Platelet-Rich Plasma (PRP)

PRP is a regenerative therapy using your own blood as the source.  Your body has tremendous potential to heal itself, and the components that begin a healing response are circulating in your blood.  They are called growth factors and are concentrated within platelets.

Platelet-rich plasma (PRP) is an innovative therapy in the field of regenerative biologics, a field dedicated to discovering and perfecting treatment options to harness your body’s own power to heal itself. PRP utilizes your body’s ability to heal itself naturally through harvesting platelets and injecting them into the damaged site. Platelets are small disk-shaped cells within your blood that contain natural growth factors, proteins, and cytokines to stimulate the healing of bone and soft tissues. Platelets serve several valuable functions such as decreasing inflammation, stimulating cell growth, and attracting stem cells to the damaged tissue. When the platelets are injected into the joint, they lyse (break) and release growth factors, cytokines, and other healing proteins into the affected joint, stimulating your body’s natural healing process. The growth factors identify the surrounding cells, recruit additional growth factors to the site, and stimulate the production of new cells to replace the injured ones. Typical concentrations of platelets in PRP are 5-10 times that found in blood. Therefore, PRP is a consolidator of the above resources that collectively stimulate repair and regeneration.

Learn more about Regenerative Biologics

What is the procedure like for PRP?

Like all our procedures, PRP therapy is done on-site at our clinic in a sterile environment to eliminate the risk of infection. When you come in for the treatment, one of our medical assistants will draw a small sample of your blood (11 mL per joint) and place the vial in a centrifuge for 10-15 minutes. The centrifugation process separates your blood into layers of its base components: plasma, red blood cells, and proteins. The thin protein layer at the bottom portion of the plasma contains the platelets. The top portion of the plasma is drawn off using a syringe to remove the platelet-poor plasma (PPP), leaving the PRP and protein layer. The PRP and protein layer are then combined and drawn up with another syringe and injected sterilely into the injured joint. PRP stimulates an inflammatory response for the first 1-3 days in order to draw addition stem cells and growth factors to the site of injury, but apart from feeling sore for a few days after, there is little to no recovery time for the procedure and the whole process takes about a half hour. Because PRP is part of your own blood, there is no chance of having an allergic or immune reaction. The main risks include local infection (less than 1% chance), and pain at the injection site. These are the same risks associated with any blood draw, injection, or other invasive procedures.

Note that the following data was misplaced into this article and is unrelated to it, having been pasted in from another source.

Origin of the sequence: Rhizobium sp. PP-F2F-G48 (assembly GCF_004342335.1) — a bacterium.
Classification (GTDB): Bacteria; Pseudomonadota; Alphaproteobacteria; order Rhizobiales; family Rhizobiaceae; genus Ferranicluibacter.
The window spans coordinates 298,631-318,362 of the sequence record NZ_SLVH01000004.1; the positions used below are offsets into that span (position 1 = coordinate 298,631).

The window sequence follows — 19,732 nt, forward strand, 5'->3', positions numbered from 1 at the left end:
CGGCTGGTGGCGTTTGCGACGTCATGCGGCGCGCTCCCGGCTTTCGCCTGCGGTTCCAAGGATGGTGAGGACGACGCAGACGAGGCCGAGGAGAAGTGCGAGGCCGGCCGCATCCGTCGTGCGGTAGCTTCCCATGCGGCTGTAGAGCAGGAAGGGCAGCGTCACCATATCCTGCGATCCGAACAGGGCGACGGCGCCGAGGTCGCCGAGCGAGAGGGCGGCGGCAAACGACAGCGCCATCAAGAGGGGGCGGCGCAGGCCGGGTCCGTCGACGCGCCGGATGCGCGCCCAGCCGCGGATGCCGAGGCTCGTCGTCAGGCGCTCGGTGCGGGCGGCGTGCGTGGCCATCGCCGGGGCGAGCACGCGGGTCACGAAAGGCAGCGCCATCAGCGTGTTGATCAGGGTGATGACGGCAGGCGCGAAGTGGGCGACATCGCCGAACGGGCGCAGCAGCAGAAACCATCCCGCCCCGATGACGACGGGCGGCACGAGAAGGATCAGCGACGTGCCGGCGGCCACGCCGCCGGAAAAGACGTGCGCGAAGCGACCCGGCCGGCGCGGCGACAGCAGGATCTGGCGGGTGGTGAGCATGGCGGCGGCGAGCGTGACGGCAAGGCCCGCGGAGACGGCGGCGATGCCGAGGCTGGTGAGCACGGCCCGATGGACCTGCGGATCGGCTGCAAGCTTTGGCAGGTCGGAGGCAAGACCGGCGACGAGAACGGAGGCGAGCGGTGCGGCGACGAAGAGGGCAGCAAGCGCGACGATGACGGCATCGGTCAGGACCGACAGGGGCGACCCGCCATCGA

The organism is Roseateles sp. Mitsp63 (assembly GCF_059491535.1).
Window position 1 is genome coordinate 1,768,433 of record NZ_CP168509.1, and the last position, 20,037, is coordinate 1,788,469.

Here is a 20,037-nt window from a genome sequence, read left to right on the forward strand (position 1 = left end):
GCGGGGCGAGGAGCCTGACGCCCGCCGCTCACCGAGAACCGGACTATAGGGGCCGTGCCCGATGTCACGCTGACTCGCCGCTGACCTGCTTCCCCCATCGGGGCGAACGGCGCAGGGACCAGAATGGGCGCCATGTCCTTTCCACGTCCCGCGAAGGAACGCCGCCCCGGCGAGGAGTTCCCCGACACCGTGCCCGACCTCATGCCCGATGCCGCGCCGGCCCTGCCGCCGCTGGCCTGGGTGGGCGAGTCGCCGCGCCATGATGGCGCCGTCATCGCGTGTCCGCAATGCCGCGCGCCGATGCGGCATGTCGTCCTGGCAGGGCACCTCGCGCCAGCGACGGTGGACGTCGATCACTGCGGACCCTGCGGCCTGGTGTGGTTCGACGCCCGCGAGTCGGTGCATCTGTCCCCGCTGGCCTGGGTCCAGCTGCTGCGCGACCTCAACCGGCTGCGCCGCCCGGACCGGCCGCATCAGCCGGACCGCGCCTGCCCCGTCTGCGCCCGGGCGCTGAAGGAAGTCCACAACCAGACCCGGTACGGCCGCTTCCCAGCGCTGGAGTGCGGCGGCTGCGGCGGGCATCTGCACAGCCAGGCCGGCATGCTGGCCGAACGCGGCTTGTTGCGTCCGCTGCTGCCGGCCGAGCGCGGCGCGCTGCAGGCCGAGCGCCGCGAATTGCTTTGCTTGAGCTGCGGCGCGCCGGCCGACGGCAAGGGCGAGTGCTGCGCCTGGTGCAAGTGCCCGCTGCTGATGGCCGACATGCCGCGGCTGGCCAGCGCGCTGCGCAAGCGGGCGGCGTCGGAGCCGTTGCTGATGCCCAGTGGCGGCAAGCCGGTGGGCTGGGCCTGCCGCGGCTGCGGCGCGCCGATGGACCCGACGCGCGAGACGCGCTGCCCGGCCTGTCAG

PRP for Osteoarthritis

Many patients have found PRP an effective method for treating osteoarthritis, as it can help to not only treat osteoarthritis, but it can help prevent it from progressing and in some studies can even help stimulate new cartilage growth. Call or schedule an appointment with one of our providers for any questions you have about how PRP can be used to treat Osteoarthritis.

PRP for sports and overuse injuries

PRP can be used to treat a variety of injuries. Professional athletes like Tiger Woods and Hines Ward have used PRP to accelerate and augment their natural healing processes. These athletes received PRP therapy after experiencing injuries that should have sidelined them for months. Instead, they’ve experienced faster recovery times thanks to PRP treatments. Laboratory and clinical research have shown that it is possible to use PRP to heal and even regenerate lost, damaged, or aging tissue, providing some patients with an alternative to surgery. Research studies and clinical practice have shown PRP therapy to be very effective at relieving pain and returning patients to their normal lives. Both ultrasound and MRI images have shown definitive tissue repair after PRP therapy, confirming the healing process. The need for surgery can also be greatly reduced by treating injured tissues before the damage progresses and the condition is irreversible. When surgery is required, PRP can aid in the healing process as a whole. PRP alone may not be sufficient enough treatment for more severe injuries.

Learn more about how PRP can help treat sports injuries